The overall impact of the cognitive sciences on Educational Psychology has been profound. And one of the results of this influence has been the identification of a host of candidate processes and sources of knowledge implicated in word reading, spelling, and text comprehension. Overall, this has been a good thing and has supported the development of tools, assessments, and instructional practices. And this work is ongoing.
However, there is also a dark side to how the conversation surrounding the translation of this research has unfolded. Cognitive science is grounded in deconstructivism. Simply meaning that understanding advances by taking complex acts that we perceive as relatively straightforward and effortless, such as a proficient reader’s understanding of a text passage and breaking that act down into its constituent parts. There are myriad ways of breaking it down and a host of theories to explain what seems to us to be such a simple act. Yet, much of this science has been descriptive identifying correlates of word reading, spelling, and comprehension. Some of this research has been developmental exploring trends that emerge as children develop their reading capacities. Far less of this research has been instructional and focused on figuring out if instruction in specific processes and areas of knowledge supports the development of word reading, spelling, and comprehension and for whom it does so.
Sure, the science is thoughtful and deliberate. But it is also painfully slow to generate answers to pressing questions. It takes time to go from start to finish, and the most informative studies – longitudinal and instructional studies – take the longest to conduct and disseminate. They also are far more expensive to conduct than one-off descriptive studies that illustrate correlations.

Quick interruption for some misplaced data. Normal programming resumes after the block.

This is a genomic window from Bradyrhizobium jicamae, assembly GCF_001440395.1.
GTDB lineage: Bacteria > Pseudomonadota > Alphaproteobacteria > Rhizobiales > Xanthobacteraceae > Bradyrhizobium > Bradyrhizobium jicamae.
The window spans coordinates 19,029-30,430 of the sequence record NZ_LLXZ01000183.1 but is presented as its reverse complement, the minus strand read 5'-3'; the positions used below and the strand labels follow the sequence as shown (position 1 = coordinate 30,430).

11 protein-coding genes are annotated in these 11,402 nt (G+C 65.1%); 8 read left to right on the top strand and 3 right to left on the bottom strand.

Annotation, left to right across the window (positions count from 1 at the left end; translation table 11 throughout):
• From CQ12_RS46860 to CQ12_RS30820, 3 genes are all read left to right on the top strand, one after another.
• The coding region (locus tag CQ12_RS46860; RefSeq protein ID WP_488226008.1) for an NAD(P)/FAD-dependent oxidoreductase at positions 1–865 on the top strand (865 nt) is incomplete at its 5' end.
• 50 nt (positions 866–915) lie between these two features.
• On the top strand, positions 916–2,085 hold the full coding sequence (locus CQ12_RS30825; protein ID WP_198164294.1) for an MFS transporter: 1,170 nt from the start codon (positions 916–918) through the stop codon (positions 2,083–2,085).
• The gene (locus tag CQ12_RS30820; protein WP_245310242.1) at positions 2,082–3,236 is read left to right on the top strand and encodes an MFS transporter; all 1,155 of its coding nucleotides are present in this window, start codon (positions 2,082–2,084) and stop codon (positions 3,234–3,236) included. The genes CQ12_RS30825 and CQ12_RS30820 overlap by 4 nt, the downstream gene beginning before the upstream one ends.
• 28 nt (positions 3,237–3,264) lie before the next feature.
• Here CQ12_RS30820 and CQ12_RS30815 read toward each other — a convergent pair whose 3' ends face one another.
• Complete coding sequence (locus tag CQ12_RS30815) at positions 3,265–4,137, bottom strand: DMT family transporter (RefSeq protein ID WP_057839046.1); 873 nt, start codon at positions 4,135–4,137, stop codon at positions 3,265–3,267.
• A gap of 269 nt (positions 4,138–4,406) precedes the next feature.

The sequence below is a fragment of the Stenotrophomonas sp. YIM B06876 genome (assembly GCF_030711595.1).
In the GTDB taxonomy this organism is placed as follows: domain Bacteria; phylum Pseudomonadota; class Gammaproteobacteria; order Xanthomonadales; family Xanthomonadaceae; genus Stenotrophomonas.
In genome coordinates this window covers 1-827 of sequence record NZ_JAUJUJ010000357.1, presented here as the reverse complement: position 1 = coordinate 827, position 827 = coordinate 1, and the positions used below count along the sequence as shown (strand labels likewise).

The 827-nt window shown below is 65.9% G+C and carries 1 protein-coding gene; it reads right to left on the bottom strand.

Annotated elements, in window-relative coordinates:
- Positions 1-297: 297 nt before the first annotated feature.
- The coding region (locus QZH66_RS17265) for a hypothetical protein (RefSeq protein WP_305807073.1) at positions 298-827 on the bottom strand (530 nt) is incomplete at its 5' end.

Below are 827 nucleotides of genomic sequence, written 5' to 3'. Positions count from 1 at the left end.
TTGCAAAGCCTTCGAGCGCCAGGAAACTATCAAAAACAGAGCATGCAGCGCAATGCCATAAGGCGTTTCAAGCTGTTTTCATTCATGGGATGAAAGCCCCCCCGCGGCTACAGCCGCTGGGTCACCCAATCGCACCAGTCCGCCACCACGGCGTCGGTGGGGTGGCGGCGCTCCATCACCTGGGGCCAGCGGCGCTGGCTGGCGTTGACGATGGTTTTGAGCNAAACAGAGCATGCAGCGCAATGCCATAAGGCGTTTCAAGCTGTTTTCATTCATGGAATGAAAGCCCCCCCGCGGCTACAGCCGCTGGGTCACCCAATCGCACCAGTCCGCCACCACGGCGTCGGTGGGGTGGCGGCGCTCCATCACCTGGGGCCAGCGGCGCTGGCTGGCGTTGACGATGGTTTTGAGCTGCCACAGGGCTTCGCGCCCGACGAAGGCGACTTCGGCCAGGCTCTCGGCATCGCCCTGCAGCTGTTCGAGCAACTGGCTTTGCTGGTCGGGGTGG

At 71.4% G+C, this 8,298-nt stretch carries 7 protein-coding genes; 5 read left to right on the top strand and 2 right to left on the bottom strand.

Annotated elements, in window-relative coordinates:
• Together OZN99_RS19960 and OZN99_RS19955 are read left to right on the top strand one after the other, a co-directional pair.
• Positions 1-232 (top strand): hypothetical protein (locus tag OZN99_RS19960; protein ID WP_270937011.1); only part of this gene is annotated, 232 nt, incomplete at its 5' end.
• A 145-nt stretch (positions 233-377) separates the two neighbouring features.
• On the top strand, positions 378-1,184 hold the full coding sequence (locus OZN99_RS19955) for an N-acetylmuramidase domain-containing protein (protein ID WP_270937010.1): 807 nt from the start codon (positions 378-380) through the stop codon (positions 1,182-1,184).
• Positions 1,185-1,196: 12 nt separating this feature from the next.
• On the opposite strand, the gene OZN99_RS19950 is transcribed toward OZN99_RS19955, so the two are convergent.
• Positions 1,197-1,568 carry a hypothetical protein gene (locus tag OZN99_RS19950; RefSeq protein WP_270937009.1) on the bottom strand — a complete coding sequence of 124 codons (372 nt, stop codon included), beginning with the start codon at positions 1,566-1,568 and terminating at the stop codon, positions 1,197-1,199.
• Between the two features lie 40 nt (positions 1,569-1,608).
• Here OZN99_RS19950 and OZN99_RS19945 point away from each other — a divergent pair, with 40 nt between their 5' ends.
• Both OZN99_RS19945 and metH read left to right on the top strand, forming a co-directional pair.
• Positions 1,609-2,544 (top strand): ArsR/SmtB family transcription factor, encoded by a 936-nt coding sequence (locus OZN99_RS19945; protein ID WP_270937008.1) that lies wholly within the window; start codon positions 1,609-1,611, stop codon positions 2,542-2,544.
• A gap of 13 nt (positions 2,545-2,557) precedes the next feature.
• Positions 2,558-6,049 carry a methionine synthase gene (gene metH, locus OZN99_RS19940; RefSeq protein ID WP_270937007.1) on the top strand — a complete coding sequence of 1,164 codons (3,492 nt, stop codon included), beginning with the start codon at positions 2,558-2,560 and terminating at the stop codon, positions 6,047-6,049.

The time it takes to generate concrete recommendations based on this process frustrates many stakeholders – parents, teachers, educational leaders, and policymakers who want concrete answers to straightforward questions about how to go about reading instruction. They want the answers now. And, we need answers to these questions because kids are in school right now. Sadly, the majority of third-grade students across the country fail to pass reading tests administered at the end of third grade. Even more troubling, the majority of students graduating from high schools across the nation lack the requisite reading skills to be competitive in the 21st-century workforce.
Yet, it can’t be stressed enough that getting answers takes time, and researchers are hesitant by their nature to rush to provide solutions. Also, they are often engaged in different pursuits than translating research into practice. Even if more of them were involved in this work, ideally, they would be part of a larger consortium of individuals. No singular, homogenous group has the requisite expertise and knowledge to translate research into practice. But these realities should not stand in the way of more researchers engaging in this necessary work.
When there isn’t thoughtful engagement from the research community to support how findings are contextualized into the classroom, a vacuum is created. A void that has become a fertile playground for others to muck about. And some of these folks seemingly love to expound upon which constellations of processes and sources of knowledge matter the most, which should be taught to children in support of literacy development and exactly how it should be done. These prophetic voices demarcating what constellations of these processes and sources of knowledge matter and how to go about teaching them can become extremely granular and get bogged down in the minutia. This level of minutia is precisely what many educators crave and gladly consume.
All of this espousing about what matters, why it matters, and how to go about teaching it is done under the flag of science. But oddly, there aren’t that many folks credentialed as scientists doing this work. So, it seems we must find ways to fill this void with thoughtful dialogue that includes a diverse array of individuals who collectively have the knowledge, practical experience, and wisdom to engage in this work. This work is not easy, but it is the work that needs to be done. But to be clear, this works needs to be undertaken as a dialogue with all groups engaged in a back and forth and sharing of experiences, expertise, understanding of the different challenges and ideas about how we might focus efforts to address them.